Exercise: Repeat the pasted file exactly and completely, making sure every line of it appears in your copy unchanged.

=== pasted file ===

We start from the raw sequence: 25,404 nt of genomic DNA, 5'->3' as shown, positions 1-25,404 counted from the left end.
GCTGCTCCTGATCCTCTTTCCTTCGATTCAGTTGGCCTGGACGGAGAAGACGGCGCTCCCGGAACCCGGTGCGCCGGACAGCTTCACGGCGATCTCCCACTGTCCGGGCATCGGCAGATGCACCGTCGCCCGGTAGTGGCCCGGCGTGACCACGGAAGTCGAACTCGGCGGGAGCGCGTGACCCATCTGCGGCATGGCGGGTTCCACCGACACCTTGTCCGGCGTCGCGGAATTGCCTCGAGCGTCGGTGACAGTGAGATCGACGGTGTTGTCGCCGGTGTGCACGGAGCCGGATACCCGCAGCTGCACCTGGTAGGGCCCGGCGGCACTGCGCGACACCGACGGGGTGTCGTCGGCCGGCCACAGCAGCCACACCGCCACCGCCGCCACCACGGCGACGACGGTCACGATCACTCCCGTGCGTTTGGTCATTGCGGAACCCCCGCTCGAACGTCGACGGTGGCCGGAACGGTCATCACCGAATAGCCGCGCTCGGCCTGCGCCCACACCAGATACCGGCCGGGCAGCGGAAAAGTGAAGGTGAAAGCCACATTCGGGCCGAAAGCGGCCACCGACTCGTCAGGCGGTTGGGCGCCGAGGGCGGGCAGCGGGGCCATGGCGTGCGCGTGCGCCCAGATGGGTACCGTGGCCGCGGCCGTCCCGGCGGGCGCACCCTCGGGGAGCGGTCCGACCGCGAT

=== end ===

We start from the raw sequence: 25,404 nt of genomic DNA, 5'->3' as shown, positions 1-25,404 counted from the left end.
GCTGCTCCTGATCCTCTTTCCTTCGATTCAGTTGGCCTGGACGGAGAAGACGGCGCTCCCGGAACCCGGTGCGCCGGACAGCTTCACGGCGATCTCCCACTGTCCGGGCATCGGCAGATGCACCGTCGCCCGGTAGTGGCCCGGCGTGACCACGGAAGTCGAACTCGGCGGGAGCGCGTGACCCATCTGCGGCATGGCGGGTTCCACCGACACCTTGTCCGGCGTCGCGGAATTGCCTCGAGCGTCGGTGACAGTGAGATCGACGGTGTTGTCGCCGGTGTGCACGGAGCCGGATACCCGCAGCTGCACCTGGTAGGGCCCGGCGGCACTGCGCGACACCGACGGGGTGTCGTCGGCCGGCCACAGCAGCCACACCGCCACCGCCGCCACCACGGCGACGACGGTCACGATCACTCCCGTGCGTTTGGTCATTGCGGAACCCCCGCTCGAACGTCGACGGTGGCCGGAACGGTCATCACCGAATAGCCGCGCTCGGCCTGCGCCCACACCAGATACCGGCCGGGCAGCGGAAAAGTGAAGGTGAAAGCCACATTCGGGCCGAAAGCGGCCACCGACTCGTCAGGCGGTTGGGCGCCGAGGGCGGGCAGCGGGGCCATGGCGTGCGCGTGCGCCCAGATGGGTACCGTGGCCGCGGCCGTCCCGGCGGGCGCACCCTCGGGGAGCGGTCCGACCGCGAT